Frank Miskey on New York’s 15-Day Doe Harvests
Editor’s Note: Avid hunter Frank Miskey from Lancaster, New York, has been a member of the Mossy Oak ProStaff for 5 years. “I'm still a fan of Mossy Oak Break-Up Infinity, because it’s so versatile. Regardless of the season or terrain, Break-Up Infinity seems to fit into all my hunting situations.”
Often when I tell someone I live in New York, they equate the word New York with Manhattan, Broadway and the World Trade Center. But I live 450 miles from Manhattan, where there are a lot of great hunting opportunities. In the northern section of the state, I hunt deer in hardwoods and apple orchards. From Lake Ontario down to the Pennsylvania border, we hunt high plateaus, valleys in big hardwoods and the edges of agricultural fields. Although I primarily bowhunt, I also hunt with black powder and a rifle.
New York’s bow season started on October 1 and runs through November 21 until the opening of our shotgun season, which runs for 21 days. At the end of shotgun season, we have muzzleloader season for an additional 11 days. For the first 15 days of bow season, archers only can harvest does to reduce the number of antlerless deer. So, I’ll be out hunting does on properties that I hunt close to home. I usually try to harvest at least two does in the early season to have fresh deer meat for October and November. Like many areas of the country, we have an overpopulation of deer in some sections of the state. Bowhunters can harvest up to 11 does per season where I hunt.
I hunt about 260 acres with two other hunters on land where I've planted food plots and hardwoods. The three of us usually will take 10 does off the property during the early season/antlerless harvest. For the early season, we plant food plots with Mossy Oak BioLogic Clover Plus and Winter Peas. Then for late season hunting, we plant BioLogic’s Deer Radish and Winter Bulbs & Sugar Beets. We have three food plots on our 260 acres with the smallest about 3 acres. Our biggest food plot is 5 acres. We don’t hunt right on our food plots, but instead hunt the travel routes that the deer take from the food plots to their bedding areas. This way, our food plots are sanctuaries for deer, as are the bedding regions, which are often 100-200 yards away from the food plots.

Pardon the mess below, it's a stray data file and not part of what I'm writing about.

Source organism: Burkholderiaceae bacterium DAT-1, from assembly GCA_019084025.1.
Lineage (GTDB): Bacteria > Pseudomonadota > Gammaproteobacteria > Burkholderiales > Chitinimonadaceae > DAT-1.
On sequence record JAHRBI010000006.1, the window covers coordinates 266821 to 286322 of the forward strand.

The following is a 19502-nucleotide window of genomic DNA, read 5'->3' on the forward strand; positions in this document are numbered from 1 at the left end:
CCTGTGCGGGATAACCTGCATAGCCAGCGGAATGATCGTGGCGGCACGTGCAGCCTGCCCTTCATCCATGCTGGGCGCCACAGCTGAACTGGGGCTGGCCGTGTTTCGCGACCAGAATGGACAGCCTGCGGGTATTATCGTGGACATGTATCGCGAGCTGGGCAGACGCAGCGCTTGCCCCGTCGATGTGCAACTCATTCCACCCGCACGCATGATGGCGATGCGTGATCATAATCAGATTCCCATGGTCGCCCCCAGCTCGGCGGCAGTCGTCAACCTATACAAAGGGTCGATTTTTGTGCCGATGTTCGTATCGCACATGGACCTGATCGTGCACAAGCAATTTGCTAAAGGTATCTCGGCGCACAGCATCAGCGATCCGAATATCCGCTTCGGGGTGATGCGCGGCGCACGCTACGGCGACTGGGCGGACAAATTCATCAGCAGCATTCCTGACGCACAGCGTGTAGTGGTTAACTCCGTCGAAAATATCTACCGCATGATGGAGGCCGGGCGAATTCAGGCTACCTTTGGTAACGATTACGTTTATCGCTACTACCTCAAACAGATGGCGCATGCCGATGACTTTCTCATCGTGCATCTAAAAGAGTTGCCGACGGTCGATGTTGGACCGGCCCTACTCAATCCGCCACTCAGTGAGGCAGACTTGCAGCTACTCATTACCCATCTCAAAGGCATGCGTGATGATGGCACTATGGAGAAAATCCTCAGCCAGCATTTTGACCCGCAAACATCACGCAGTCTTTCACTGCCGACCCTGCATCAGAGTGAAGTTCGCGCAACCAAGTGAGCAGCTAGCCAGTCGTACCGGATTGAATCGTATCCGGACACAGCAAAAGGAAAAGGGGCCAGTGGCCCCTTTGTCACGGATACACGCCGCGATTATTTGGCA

During the early season, we spot a lot of young bucks 1-1/2- to 2-1/2-years old, but rarely see a mature buck during daylight hours until about November. We have three trail cameras that we put out before and during hunting season. I set my cameras up to only take daytime pictures, because I’ve discovered that the flash on my camera spooks my older-age class bucks. To learn this information, I realized we might get one or two pictures of mature bucks at night. Then, we wouldn’t see those bucks again for about 40 days. The only constant with all three cameras was the flash going off at night. So, we decided that if the flash was spooking our mature bucks, we only should be running our cameras during daylight hours.
To learn more about hunting, check out John E. Phillips’ new eBook and print book, “Bowhunting Deer: Mossy Oak Pros Know Bucks and Bows.” You also can download a free Kindle app that enables you to read the book on your iPad, computer or Smartphone.
For information on making jerky from your deer to provide a protein-rich snack, you can download a free book from http://johninthewild.com/free-books.